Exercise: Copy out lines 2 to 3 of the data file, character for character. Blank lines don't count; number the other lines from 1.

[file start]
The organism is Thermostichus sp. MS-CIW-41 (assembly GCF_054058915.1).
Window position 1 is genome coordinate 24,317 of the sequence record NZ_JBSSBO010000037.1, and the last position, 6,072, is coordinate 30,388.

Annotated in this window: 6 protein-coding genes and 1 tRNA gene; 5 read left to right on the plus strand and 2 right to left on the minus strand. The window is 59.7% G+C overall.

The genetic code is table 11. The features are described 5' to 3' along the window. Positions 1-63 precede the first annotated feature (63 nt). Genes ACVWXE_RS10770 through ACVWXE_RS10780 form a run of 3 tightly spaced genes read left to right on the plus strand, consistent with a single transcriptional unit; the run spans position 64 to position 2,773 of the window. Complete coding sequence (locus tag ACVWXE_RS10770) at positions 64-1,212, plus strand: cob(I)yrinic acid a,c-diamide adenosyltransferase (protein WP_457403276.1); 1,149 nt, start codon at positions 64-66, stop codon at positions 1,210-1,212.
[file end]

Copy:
Window position 1 is genome coordinate 24,317 of the sequence record NZ_JBSSBO010000037.1, and the last position, 6,072, is coordinate 30,388.

Annotated in this window: 6 protein-coding genes and 1 tRNA gene; 5 read left to right on the plus strand and 2 right to left on the minus strand. The window is 59.7% G+C overall.